The Wisconsin Badgers have a crucial matchup ahead of them in Week 7 against the Iowa Hawkeyes, with both teams vying for the top spot in the Big Ten West, which would provide a trip to the Big Ten Championship in December.
However, the division isn’t the only thing on the line; the Badgers and Hawkeyes are also fighting for the Heartland Trophy, with the battle being one of Wisconsin’s two protected rivalries under the new Big Ten format.
This season is a little different for the Badgers, as they welcomed in a completely new staff, with a majority of members coming from outside the Big Ten under new head coach Luke Fickell.
So, how are the Badgers addressing rivalry week?
Upon entering Madison, upholding the rivalries was a crucial element for Fickell, who, as a traditionalist, decided to spend time in the offseason to learn more about the rivalry and educate the team about its importance.
“Rivalries are really important to me and they always have been. Just the way I grew up, obviously in a Big Ten country, not that I’ve known a ton about obviously the rivalry,” Fickell said.
“That’s why I thought it was a big deal for us as a program and a staff to make sure that this summer and even in fall camp that we studied the rivalry and made sure we had nights about the rivalry, both this one and the Minnesota one as well. But it was really important because I truly believe, to respect the rival, you got to do a lot of work and you got to understand when you’re walking into something, the history behind it and the meaning behind it and what’s going to be a little bit different in those games. So I’m excited.”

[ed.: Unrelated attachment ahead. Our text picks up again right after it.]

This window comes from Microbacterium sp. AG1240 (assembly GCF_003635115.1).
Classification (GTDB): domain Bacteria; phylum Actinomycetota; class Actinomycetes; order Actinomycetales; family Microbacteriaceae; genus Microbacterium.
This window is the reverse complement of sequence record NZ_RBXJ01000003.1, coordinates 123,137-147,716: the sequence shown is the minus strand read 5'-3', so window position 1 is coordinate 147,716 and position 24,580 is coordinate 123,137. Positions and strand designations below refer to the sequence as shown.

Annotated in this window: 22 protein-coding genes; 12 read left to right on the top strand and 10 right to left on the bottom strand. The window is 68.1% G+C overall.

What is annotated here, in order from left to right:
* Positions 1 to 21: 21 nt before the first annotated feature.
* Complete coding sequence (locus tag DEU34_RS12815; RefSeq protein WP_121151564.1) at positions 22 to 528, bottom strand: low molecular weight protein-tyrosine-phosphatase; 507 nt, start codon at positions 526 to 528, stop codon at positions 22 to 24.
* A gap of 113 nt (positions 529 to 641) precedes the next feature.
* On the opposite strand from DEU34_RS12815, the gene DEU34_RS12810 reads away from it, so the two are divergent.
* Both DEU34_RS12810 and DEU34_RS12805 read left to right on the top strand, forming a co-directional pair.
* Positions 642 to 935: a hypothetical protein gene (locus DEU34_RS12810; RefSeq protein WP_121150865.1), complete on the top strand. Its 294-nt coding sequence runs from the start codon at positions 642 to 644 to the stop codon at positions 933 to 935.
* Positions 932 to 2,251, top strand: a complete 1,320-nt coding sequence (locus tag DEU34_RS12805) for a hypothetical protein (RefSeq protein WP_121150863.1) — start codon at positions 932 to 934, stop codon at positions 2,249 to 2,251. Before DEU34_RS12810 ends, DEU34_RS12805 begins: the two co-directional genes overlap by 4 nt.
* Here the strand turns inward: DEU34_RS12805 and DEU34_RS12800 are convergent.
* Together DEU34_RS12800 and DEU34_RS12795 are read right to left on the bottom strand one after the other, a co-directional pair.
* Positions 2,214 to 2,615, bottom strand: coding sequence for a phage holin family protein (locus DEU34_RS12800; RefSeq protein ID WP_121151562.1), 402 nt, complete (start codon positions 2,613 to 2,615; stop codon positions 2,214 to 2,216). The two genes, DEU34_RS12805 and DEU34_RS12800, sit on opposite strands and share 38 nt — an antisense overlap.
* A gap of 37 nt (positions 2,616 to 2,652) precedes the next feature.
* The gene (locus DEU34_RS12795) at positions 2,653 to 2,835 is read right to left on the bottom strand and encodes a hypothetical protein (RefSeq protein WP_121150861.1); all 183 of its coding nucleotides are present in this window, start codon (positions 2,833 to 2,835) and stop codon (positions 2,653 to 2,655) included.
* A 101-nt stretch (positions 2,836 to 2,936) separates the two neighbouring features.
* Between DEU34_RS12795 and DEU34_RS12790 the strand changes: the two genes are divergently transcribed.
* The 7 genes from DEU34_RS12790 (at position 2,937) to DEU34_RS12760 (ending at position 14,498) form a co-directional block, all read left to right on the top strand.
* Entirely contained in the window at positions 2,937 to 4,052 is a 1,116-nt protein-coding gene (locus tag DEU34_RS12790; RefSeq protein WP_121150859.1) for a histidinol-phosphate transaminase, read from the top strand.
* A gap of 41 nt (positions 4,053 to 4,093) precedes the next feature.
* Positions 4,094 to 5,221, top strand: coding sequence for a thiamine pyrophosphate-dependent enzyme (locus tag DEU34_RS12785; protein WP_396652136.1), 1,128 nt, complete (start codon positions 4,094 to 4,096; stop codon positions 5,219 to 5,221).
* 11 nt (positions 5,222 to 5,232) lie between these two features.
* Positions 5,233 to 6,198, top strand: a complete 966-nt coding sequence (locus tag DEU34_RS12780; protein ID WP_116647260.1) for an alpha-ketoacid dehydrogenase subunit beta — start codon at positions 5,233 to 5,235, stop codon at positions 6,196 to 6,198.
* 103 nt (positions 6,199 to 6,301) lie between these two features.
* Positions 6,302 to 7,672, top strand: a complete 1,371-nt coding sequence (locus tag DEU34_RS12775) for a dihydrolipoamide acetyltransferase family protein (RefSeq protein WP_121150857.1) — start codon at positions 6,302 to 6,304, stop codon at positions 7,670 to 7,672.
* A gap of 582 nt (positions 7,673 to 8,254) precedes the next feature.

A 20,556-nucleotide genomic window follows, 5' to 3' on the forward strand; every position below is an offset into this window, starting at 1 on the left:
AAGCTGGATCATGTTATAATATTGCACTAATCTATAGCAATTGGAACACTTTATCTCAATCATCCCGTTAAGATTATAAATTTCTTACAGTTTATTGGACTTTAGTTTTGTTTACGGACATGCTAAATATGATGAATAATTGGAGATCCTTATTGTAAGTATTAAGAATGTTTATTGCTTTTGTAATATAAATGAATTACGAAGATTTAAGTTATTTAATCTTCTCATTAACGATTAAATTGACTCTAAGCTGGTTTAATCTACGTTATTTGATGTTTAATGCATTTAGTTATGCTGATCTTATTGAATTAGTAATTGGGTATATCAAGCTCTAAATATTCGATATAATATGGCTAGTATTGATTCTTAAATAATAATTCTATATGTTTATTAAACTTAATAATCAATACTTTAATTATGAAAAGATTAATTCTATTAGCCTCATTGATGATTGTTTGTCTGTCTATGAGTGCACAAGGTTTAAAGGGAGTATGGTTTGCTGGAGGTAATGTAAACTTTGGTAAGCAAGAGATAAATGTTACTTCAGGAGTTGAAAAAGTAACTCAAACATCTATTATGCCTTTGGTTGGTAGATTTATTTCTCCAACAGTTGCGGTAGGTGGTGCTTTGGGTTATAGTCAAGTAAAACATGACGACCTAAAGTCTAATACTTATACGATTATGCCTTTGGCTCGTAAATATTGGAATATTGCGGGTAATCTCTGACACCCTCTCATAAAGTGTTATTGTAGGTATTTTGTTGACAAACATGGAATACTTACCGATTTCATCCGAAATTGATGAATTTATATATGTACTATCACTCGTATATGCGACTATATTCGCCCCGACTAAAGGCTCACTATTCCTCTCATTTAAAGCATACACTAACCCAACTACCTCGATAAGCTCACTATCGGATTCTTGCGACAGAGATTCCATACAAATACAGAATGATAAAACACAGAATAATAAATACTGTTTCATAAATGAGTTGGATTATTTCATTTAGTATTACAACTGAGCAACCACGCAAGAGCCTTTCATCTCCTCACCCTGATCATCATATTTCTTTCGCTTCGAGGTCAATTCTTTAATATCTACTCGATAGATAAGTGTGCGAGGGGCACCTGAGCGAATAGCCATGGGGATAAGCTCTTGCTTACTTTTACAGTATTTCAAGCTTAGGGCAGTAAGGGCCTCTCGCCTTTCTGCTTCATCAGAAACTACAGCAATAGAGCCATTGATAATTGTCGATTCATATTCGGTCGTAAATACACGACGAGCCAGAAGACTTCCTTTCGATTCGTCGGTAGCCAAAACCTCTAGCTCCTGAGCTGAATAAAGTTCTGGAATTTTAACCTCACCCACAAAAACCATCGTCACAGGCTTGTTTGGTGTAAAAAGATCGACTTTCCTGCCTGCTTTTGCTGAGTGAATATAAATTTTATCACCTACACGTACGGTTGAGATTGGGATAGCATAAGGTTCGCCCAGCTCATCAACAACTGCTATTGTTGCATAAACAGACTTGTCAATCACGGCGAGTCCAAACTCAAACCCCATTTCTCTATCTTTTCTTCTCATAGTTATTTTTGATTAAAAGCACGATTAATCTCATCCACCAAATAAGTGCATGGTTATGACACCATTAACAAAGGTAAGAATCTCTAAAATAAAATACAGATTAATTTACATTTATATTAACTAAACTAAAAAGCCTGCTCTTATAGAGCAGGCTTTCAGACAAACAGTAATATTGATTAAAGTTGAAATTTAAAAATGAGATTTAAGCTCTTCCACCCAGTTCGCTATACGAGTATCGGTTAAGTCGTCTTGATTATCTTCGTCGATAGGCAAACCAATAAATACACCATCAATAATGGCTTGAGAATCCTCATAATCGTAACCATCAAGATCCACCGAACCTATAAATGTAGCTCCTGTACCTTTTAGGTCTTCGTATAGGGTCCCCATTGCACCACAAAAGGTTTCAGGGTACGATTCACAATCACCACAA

However, Fickell isn't oblivious to Iowa and their approach, having coached in the Big Ten at Ohio State prior to his move to Cincinnati, and is excited to encounter his first true rivalry game in his Badgers career.
“Obviously, I’ve played Iowa a lot and coached against Iowa a lot and I think every single game that I’ve ever coached in, maybe one that I played in but ended up being a complete battle as well, has been just that kind of the history and the tradition of the type of ball they play and what it comes down to. So excited for that, excited for our guys, and obviously for our first real kind of rivalry game this year.“
Running back Braelon Allen revealed some of the steps that Fickell went through with the team, which involved bringing in past players to discuss their experiences with the rivalry.
“During fall camp, we had like rivalry night so the former players would come into the meeting and kind of talk about what the rivalry has meant to them,” Allen said. “Players spoke on it, everybody that’s played in the game kind of speaks on all the rivalries. So that was one thing Coach Fick made sure to, like you said, address when he first got here, understand the tradition of it and like I said, just having the respect for these rivalries.”
Allen shared that some of the former players who were involved in the process were Alec James, Chris Orr, and Bo Allen.
How does Fickell look at rivalries in general around college football?
“I do [think they're important]. Like I said, I’m a traditionalist,” Fickell said. “I think it’s great for college football. No matter what the situation, no matter what, our leagues continue to grow and change, our ability to still create great rivalries in college football, I think, is what makes us special.”
While Wisconsin didn't have much say in what rivalries would protected, Fickell was pleased that both of the Badgers’ primary ones were preserved, which he believes is good for all elements of college football.
“So some way, somehow, whether that’s calling protected rivalries or not, it’s just we’ve got to make sure we find ways to continue to keep, not just for the fans, but for the players and for the program, these things intact.”
The Badgers, who stand at 2-0 in conference play, face off against the Hawkeyes, standing at 2-1 against conference opponents, on Saturday at Camp Randall Stadium, with the Heartland Trophy on the line.